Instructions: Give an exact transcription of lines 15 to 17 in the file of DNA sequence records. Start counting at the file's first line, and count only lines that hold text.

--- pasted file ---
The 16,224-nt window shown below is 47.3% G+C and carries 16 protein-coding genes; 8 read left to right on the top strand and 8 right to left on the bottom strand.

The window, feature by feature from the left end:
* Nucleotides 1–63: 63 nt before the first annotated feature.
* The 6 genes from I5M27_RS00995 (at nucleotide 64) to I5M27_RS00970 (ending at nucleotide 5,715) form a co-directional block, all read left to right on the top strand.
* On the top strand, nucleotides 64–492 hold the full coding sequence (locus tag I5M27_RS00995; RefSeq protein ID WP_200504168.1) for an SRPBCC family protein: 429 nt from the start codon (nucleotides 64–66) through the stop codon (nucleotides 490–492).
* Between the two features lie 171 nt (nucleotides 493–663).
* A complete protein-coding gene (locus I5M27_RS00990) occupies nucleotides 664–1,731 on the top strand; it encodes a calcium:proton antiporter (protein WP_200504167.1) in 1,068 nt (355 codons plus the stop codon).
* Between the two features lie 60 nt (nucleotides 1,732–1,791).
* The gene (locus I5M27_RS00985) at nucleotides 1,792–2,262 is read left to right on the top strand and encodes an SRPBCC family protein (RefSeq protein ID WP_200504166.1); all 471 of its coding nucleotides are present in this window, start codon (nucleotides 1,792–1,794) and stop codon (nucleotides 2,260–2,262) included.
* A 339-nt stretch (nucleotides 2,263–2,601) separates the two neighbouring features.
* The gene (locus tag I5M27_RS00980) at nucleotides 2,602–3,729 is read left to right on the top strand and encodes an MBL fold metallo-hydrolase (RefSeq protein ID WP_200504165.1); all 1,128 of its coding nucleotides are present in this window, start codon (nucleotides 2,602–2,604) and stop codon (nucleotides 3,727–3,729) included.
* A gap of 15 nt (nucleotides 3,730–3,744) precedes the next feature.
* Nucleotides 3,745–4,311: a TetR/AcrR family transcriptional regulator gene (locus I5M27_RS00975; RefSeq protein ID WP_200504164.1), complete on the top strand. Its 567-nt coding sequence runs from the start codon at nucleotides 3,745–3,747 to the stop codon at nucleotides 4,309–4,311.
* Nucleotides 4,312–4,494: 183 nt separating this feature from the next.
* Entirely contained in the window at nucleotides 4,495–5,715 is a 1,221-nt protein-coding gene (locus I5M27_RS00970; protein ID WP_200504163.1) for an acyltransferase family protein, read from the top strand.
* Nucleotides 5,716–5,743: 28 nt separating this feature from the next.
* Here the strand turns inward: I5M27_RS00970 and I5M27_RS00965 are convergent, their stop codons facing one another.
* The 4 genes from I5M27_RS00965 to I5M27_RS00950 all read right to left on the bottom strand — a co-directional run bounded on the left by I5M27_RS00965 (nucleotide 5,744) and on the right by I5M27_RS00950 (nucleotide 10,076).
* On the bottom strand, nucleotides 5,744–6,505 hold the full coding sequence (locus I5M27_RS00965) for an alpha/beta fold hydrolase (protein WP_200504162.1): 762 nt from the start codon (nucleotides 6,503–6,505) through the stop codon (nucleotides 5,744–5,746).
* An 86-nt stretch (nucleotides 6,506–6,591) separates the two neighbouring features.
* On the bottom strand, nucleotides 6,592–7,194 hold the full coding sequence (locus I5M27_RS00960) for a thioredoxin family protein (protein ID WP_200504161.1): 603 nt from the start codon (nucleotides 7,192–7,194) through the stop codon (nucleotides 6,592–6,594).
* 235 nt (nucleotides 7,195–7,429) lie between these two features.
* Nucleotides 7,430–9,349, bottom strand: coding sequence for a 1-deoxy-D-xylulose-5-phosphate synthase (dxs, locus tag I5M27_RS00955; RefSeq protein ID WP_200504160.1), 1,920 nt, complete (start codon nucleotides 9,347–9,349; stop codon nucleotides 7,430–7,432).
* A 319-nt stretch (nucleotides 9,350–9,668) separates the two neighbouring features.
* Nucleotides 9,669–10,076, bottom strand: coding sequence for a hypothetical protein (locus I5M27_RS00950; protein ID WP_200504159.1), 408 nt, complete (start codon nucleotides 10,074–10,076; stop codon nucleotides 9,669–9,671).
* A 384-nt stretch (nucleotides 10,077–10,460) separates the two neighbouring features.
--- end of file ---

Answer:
* Entirely contained in the window at nucleotides 4,495–5,715 is a 1,221-nt protein-coding gene (locus I5M27_RS00970; protein ID WP_200504163.1) for an acyltransferase family protein, read from the top strand.
* Nucleotides 5,716–5,743: 28 nt separating this feature from the next.
* Here the strand turns inward: I5M27_RS00970 and I5M27_RS00965 are convergent, their stop codons facing one another.